Dietary intake and records

All subjects were instructed to consume their usual diet throughout the study period and to record all food and drink consumed during the 24 hours prior to each test day. During the day prior to test days 2, 3, and 4 subjects were instructed to replicate the intake they reported during the day prior to test day 1. Hence, dietary intake should have been very similar during the days prior to each test day. Diet records were analyzed for nutrient intake using Food Processor Pro (ESHA Research, Salem, OR) computer software.

Statistical analysis

Data were analyzed using a (4) condition x (5) time repeated measures analysis of variance. Post hoc testing was performed as necessary. Data are presented as mean ± standard error of the mean. All analyses were performed using JMP statistical software (version 4.0.3, SAS Institute, Cary, NC). Statistical significance was set at P ≤ 0.05.

Results

All subjects successfully completed all four test sessions. However, following analysis of blood samples, one subject’s data were removed from the analysis due to invalid measures. It was suspected that the subject ate prior to reporting to the lab and this caused his baseline values for glucose and insulin to be elevated. Hence, only data for 11 subjects are included in the results.

Regarding dietary data, no differences were noted between conditions for any measured variable (p>0.05; Table 2). Regarding heart rate, no effects were observed (p>0.05). For systolic blood pressure, a condition effect was noted (p=0.006), with regular soda higher than club soda. For diastolic blood pressure, a condition effect was noted (p=0.0004), with regular and aspartame sweetened soda higher than club and sucralose sweetened soda). A time effect was also noted for diastolic blood pressure (p=0.01), with values at 30 min and 120 min higher than baseline (0 min). A time effect was also noted for appetite (p<0.0001), with values at 120 min higher than values at 0, 30, and 60 min. Data are presented in Table 3.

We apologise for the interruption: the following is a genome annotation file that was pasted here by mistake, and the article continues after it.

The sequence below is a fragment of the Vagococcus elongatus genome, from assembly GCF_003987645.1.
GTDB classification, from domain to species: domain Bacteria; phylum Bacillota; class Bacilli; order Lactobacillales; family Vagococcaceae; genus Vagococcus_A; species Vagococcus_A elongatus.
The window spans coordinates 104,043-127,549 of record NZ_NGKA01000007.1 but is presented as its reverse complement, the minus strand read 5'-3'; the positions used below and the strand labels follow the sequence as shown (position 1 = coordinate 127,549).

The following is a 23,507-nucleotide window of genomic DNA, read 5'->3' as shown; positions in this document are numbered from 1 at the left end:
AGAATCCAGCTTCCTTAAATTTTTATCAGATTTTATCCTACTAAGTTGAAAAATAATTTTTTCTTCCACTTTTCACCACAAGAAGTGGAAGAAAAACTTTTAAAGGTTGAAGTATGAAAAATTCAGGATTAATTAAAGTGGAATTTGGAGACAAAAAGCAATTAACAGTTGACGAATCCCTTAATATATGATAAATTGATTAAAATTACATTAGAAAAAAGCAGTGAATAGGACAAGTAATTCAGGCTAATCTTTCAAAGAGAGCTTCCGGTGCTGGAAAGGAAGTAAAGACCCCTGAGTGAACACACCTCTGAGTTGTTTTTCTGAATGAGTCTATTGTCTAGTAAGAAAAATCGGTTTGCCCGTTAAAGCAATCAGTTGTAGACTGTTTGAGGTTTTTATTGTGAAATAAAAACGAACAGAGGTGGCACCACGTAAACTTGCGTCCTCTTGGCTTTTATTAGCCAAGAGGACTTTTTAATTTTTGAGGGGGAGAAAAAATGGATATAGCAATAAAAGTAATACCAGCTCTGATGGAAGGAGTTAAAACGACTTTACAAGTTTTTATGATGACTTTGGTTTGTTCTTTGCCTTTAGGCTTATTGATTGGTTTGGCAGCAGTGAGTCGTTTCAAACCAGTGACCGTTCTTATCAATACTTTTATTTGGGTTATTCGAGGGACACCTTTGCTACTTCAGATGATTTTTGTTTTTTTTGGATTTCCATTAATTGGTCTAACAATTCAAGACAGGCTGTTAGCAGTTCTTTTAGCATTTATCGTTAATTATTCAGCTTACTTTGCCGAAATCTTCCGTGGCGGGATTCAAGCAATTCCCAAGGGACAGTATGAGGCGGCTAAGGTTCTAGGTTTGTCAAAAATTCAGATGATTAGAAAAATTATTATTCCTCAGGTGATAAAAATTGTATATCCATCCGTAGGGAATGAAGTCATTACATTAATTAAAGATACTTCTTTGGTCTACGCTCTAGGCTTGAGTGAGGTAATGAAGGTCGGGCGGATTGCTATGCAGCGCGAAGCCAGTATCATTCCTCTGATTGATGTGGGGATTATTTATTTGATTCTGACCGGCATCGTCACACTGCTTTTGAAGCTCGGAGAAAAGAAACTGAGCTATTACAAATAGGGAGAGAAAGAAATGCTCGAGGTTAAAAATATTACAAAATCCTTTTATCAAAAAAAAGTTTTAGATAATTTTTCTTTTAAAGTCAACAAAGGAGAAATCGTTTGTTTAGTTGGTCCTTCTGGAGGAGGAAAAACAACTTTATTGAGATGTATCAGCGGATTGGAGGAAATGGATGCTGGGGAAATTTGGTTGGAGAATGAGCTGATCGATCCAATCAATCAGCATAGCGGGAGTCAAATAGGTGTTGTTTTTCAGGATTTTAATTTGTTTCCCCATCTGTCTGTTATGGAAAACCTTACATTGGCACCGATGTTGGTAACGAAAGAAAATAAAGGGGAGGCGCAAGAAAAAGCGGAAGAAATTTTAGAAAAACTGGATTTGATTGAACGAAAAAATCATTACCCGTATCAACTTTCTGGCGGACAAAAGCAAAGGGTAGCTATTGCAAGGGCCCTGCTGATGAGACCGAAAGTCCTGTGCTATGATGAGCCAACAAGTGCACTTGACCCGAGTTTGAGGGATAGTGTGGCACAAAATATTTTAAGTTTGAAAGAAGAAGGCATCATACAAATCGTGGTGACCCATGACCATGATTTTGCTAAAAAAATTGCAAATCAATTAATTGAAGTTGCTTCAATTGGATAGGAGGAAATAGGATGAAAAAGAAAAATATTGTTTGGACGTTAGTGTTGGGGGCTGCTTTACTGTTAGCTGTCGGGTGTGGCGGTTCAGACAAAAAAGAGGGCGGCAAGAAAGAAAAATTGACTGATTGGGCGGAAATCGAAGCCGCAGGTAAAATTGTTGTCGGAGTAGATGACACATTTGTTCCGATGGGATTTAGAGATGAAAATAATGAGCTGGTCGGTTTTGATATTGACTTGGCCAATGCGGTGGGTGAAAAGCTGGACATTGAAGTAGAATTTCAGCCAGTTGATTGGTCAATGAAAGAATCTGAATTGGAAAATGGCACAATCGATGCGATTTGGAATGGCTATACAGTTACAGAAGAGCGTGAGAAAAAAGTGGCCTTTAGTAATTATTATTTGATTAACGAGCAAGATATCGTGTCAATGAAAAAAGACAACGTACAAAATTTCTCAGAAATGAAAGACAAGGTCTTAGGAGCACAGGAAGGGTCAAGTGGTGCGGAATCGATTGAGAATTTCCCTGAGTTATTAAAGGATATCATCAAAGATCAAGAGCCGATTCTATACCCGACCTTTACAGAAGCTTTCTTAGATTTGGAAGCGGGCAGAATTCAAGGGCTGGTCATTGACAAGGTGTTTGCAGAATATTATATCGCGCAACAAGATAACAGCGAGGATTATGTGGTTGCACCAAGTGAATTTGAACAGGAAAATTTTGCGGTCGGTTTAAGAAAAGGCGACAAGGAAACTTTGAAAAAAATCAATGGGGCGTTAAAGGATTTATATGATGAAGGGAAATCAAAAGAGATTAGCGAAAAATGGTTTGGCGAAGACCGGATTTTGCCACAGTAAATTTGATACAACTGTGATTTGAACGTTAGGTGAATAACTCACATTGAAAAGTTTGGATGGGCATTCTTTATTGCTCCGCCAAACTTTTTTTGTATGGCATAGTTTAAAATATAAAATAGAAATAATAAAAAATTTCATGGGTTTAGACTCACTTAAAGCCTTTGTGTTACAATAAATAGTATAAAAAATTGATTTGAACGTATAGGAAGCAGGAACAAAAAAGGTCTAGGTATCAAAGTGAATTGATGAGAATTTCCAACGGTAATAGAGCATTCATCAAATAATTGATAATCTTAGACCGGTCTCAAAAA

Table 2. Dietary data of healthy men during the 24-hour period before each test day

Variable

Club

Regular

Aspartame

Sucralose

Kilocalories

2820.3 ± 377.8

2852.1 ± 353.8

2850.5 ± 223.5

2726.6 ± 265.9

Protein (g)

136.3 ± 18.6

144.4 ± 14.6

133.5 ± 12.5

143.5 ± 13.5

Carbohydrate (g)

292.3 ± 44.9

306.3 ± 34.3

296.1 ± 24.8

279.8 ± 33.8

Fiber (g)

27.0 ± 5.5

28.0 ± 5.2

30.7 ± 5.4

25.4 ± 5.7

Sugar (g)

90.4 ± 18.1

91.6 ± 16.0

86.9 ± 13.3

108.8 ± 18.9

Fat (g)

120.0 ± 22.6

117.1 ± 22.9

125.6 ± 15.7

115.4 ± 18.9

Vitamin C (mg)

58.3 ± 19.8

125.2 ± 79.5

58.1 ± 23.3

86.0 ± 46.1

Vitamin E (mg)

5.8 ± 2.2

6.8 ± 2.5

8.5 ± 2.7

5.3 ± 1.5

Vitamin A (RE)

602.7 ± 200.9

658.0 ± 169.0

666.1 ± 214.8

779.9 ± 267.5

Data are mean  ±  SEM.  No statistically significant differences noted for any variable (p>0.05)

Table 3. Heart rate, blood pressure, and appetite in healthy men before and following ingestion of four different beverages

Pre

30 min

60 min

90 min

120 min

HR

Club

60.6 ± 2.9

55.2 ± 3.4

55.5 ± 3.0

56.8 ± 3.3

55.5 ± 3.6

HR

Regular

61.8 ± 3.8

56.0 ± 3.0

60.3 ± 3.9

61.1 ± 3.0

59.0 ± 3.4

HR

Aspartame

61.9 ± 3.5

56.4 ± 3.0

57.3 ± 3.1

56.8 ± 2.5

56.7 ± 3.1

HR

Sucralose

64.5 ± 4.3

57.3 ± 3.5

58.5 ± 3.6

56.4 ± 3.0

57.6 ± 2.8

SBP*

Club

113.5 ± 3.6

119.7 ± 1.1

117.6 ± 2.3

116.8 ± 1.5

121.4 ± 2.0

SBP

Regular

121.7 ± 3.8

123.8 ± 3.0

124.5 ± 3.9

124.1 ± 3.0

126.1 ± 3.4

SBP

Aspartame

116.7 ± 3.1

124.3 ± 3.8

124.3 ± 1.9

121.3 ± 3.1

122.6 ± 2.0

SBP

Sucralose

64.5 ± 4.0

57.3 ± 3.6

58.5 ± 3.8

56.4 ± 3.6

57.6 ± 2.8

DBP* **

Club

70.7 ± 2.9

78.1 ± 2.2

73.5 ± 2.4

75.0 ± 2.0

75.9 ± 2.5

DBP

Regular

75.1 ± 2.7

 

77.5 ± 2.5

76.9 ± 2.1

77.9 ± 3.7

81.2 ± 3.7

DBP

Aspartame

74.9 ± 2.3

78.8 ± 1.7

79.4 ± 2.1

78.3 ± 2.1

78.5 ± 2.8

DBP

Sucralose

70.5 ± 1.9

76.2 ± 1.6

72.6 ± 2.1

72.0 ± 2.3

75.0 ± 1.6

Appetite**

Club

5.4 ± 0.9

5.4 ± 0.9

6.6 ± 0.7

7.4 ± 0.7

7.9 ± 0.6

Appetite

Regular

5.1 ± 0.8

5.2 ± 0.7

5.6 ± 0.7

6.2 ± 0.8

7.0 ± 0.7

Appetite

Aspartame

5.7 ± 0.7

5.6 ± 0.8

6.4 ± 0.7

6.8 ± 0.7

7.8 ± 0.5

Appetite

Sucralose

6.0 ± 0.6

5.8 ± 0.6

6.3 ± 0.6

7.2 ± 0.5

8.0 ± 0.4

Data are mean ± SEM. 

Heart Rate: No effects noted (p>0.05)

Systolic Blood Pressure: *Condition (p=0.006)

Diastolic Blood Pressure: *Condition (p=0.0004); **Time (p=0.01)

Appetite: **Time (p<0.0001)

For serum glucose, both an interaction effect (p<0.0001) and a time effect (p<0.0001) were noted, with values increasing at 30 min post ingestion for the regular soda only. The condition effect failed to reach significance (p=0.07). Data for glucose are provided in Figure 1. For serum insulin, both an interaction effect (p<0.0001) and a time effect (p<0.0001) were noted, with values increasing at 30 min and 60 post ingestion for the regular soda only. The condition effect was also of significance (p<0.0001), with values higher for regular soda compared to all others. Data for insulin are provided in Figure 2.